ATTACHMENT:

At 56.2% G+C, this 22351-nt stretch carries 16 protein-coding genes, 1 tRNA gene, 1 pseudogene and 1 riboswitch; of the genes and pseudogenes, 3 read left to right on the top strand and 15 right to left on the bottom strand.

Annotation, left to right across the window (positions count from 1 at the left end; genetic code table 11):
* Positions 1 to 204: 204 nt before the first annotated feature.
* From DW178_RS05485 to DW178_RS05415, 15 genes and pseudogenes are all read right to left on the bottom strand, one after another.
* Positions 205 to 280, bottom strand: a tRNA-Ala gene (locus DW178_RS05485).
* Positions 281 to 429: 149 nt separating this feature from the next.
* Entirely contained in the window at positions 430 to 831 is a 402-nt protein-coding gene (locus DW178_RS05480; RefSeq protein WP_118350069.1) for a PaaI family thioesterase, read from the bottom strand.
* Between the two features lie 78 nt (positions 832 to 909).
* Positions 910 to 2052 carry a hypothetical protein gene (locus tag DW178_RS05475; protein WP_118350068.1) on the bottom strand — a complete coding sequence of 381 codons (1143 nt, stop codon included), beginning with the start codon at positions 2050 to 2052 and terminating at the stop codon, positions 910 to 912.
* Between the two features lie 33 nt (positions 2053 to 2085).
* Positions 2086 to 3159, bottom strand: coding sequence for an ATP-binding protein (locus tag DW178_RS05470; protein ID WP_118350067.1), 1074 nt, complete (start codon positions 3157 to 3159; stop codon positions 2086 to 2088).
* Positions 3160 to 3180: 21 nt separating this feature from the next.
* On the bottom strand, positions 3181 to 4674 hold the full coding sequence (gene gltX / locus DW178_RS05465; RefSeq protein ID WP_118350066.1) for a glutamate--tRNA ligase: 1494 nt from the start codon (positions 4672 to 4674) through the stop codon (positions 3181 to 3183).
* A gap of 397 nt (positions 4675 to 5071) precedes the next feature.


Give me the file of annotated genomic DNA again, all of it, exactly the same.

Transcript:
At 56.2% G+C, this 22351-nt stretch carries 16 protein-coding genes, 1 tRNA gene, 1 pseudogene and 1 riboswitch; of the genes and pseudogenes, 3 read left to right on the top strand and 15 right to left on the bottom strand.

Annotation, left to right across the window (positions count from 1 at the left end; genetic code table 11):
* Positions 1 to 204: 204 nt before the first annotated feature.
* From DW178_RS05485 to DW178_RS05415, 15 genes and pseudogenes are all read right to left on the bottom strand, one after another.
* Positions 205 to 280, bottom strand: a tRNA-Ala gene (locus DW178_RS05485).
* Positions 281 to 429: 149 nt separating this feature from the next.
* Entirely contained in the window at positions 430 to 831 is a 402-nt protein-coding gene (locus DW178_RS05480; RefSeq protein WP_118350069.1) for a PaaI family thioesterase, read from the bottom strand.
* Between the two features lie 78 nt (positions 832 to 909).
* Positions 910 to 2052 carry a hypothetical protein gene (locus tag DW178_RS05475; protein WP_118350068.1) on the bottom strand — a complete coding sequence of 381 codons (1143 nt, stop codon included), beginning with the start codon at positions 2050 to 2052 and terminating at the stop codon, positions 910 to 912.
* Between the two features lie 33 nt (positions 2053 to 2085).
* Positions 2086 to 3159, bottom strand: coding sequence for an ATP-binding protein (locus tag DW178_RS05470; protein ID WP_118350067.1), 1074 nt, complete (start codon positions 3157 to 3159; stop codon positions 2086 to 2088).
* Positions 3160 to 3180: 21 nt separating this feature from the next.
* On the bottom strand, positions 3181 to 4674 hold the full coding sequence (gene gltX / locus DW178_RS05465; RefSeq protein ID WP_118350066.1) for a glutamate--tRNA ligase: 1494 nt from the start codon (positions 4672 to 4674) through the stop codon (positions 3181 to 3183).
* A gap of 397 nt (positions 4675 to 5071) precedes the next feature.